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Childhood Cancer Data Lab

The Childhood Cancer Data Lab was established by Alex’s Lemonade Stand Foundation (ALSF) in 2017. ALSF recognized that pediatric cancer researchers face hurdles that impede the pace of research. A massive amount of childhood cancer data is publicly available, but collecting, sharing, and utilizing it can be a challenge. Far too often, data is not available in a ready-to-use format or found in easily accessible locations, making it difficult for researchers to carry out analyses and answer their scientific questions. ALSF introduced the Data Lab to empower researchers and scientists across the globe by removing roadblocks, supporting opportunities for collaboration and sharing, and developing resources to accelerate new treatment and cure discovery.

Putting resources and knowledge in the hands of pediatric cancer experts

The Childhood Cancer Data Lab constructs tools that make vast amounts of data widely available, easily mineable, and broadly reusable. They also train researchers and scientists to better understand their own data and to advance their work more quickly. 

The Single-cell Pediatric Cancer Atlas (ScPCA) aims to hasten the discovery of better treatments for pediatric solid tumors and leukemias by creating a publicly available atlas of single-cell pediatric cancer data. ALSF funded 10 ScPCA awards for childhood cancer investigators working on single-cell profiling, an exciting technology that can provide insight into how certain cells influence cancer progression and treatment response. The ALSF-funded researchers submit their single-cell, single-nuclei, and bulk RNA-sequencing data to the Data Lab for processing. The data from these patient tumors will then be made widely and easily available in one location through the ScPCA Portal, which the Data Lab is currently developing.

Data Lab training workshops teach childhood cancer researchers the data science skills they need to examine their own data. They have trained nearly 200 researchers to date. Participants are introduced to the R programming language and to cutting-edge technologies used in single-cell and bulk RNA-sequencing data analysis. These workshops empower researchers to perform basic analysis of their own research and to better collaborate with other members of the research community. All training materials are openly licensed and made freely available by the Data Lab.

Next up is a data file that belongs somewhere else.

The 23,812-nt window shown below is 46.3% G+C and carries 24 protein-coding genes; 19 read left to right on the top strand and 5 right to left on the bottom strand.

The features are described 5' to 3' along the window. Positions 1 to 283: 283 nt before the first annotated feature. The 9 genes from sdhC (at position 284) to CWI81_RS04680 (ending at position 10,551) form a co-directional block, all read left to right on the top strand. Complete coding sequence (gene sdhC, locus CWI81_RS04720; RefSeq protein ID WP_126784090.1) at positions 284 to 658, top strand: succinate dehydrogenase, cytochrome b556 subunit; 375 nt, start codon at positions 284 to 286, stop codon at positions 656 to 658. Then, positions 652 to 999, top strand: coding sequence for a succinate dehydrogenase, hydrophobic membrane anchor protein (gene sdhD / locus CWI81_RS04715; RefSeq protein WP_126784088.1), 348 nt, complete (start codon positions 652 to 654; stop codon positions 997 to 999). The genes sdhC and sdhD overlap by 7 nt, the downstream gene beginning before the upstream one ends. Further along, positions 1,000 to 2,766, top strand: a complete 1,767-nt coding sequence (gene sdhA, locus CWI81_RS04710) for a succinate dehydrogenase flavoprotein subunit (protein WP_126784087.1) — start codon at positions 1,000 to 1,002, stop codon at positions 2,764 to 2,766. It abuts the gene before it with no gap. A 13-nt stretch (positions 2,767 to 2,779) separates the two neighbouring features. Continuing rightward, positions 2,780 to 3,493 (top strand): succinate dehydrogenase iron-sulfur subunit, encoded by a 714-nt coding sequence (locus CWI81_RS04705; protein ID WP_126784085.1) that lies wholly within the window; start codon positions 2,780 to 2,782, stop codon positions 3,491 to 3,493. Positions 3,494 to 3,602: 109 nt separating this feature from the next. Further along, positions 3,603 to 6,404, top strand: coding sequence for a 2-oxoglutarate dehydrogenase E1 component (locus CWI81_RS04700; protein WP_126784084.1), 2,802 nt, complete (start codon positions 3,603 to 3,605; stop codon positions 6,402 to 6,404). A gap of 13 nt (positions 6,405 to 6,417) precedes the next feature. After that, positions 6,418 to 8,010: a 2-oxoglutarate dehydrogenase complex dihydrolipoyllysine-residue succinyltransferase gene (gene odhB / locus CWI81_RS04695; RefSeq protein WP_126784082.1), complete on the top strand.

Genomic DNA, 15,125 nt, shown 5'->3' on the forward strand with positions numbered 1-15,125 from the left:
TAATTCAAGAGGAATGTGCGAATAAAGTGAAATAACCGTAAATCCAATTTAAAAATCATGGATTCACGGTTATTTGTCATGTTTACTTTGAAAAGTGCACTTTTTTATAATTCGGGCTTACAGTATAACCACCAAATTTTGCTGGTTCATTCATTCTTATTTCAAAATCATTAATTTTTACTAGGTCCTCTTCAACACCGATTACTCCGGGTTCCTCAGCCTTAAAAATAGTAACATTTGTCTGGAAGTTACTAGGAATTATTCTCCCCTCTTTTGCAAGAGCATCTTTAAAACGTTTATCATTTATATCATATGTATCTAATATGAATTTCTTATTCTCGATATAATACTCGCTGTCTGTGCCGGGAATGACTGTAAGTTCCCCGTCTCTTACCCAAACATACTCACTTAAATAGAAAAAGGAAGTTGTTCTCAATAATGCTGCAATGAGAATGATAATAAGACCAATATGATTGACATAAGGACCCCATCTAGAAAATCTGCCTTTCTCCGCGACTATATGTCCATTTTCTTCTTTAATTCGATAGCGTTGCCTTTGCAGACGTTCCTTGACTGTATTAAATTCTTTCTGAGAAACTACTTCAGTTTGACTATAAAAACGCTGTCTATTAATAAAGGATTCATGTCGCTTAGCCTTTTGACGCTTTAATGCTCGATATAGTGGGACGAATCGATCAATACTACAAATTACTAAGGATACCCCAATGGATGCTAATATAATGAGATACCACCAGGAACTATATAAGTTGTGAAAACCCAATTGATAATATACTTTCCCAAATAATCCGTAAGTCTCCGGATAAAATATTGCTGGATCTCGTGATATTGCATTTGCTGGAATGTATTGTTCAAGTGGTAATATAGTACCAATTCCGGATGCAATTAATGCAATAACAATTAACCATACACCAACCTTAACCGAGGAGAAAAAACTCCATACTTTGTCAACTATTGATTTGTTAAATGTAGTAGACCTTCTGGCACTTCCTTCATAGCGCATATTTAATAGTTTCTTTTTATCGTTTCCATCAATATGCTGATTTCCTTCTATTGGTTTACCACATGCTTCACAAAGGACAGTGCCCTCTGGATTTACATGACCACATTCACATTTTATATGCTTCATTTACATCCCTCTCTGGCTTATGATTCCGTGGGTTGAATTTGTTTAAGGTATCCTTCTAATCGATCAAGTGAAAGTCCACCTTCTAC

refine.bio is a multi-organism collection of harmonized childhood cancer data that has been obtained from publicly available repositories. The vast amount of pediatric cancer data across the globe can provide unique insight into complex diseases. But this data is often found in different locations, in various formats, and requires reprocessing. refine.bio helps put this wealth of information to use broadly by uniformly processing the data into one universal repository. Since its launch, the Data Lab has harmonized more than 1.3 million data samples for immediate use, data that initially cost $1.3 billion to generate. Researchers from across the globe have downloaded over 2,500 ready-to-use datasets, saving them precious time and accelerating the pace of their research.

The Data Lab also developed refine.bio examples, which gives researchers access to a variety of example analyses for use with refine.bio data. The examples are designed to enhance usability and shorten the learning curve, allowing researchers to get the most out of their refine.bio datasets.

Open Pediatric Brain Tumor Atlas (OpenPBTA) is a global open science initiative organized in collaboration with the Center for Data-Driven Discovery in Biomedicine at Children’s Hospital of Philadelphia. Data has been analyzed from more than 1,000 pediatric brain tumors as part of this project. OpenPBTA operates on an open contribution model, crowdsourcing expertise from childhood brain cancer experts from across the world.

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Childhood Cancer Data Lab

Founding Sponsors:

Northwestern Mutual

The Hayman
Foundation

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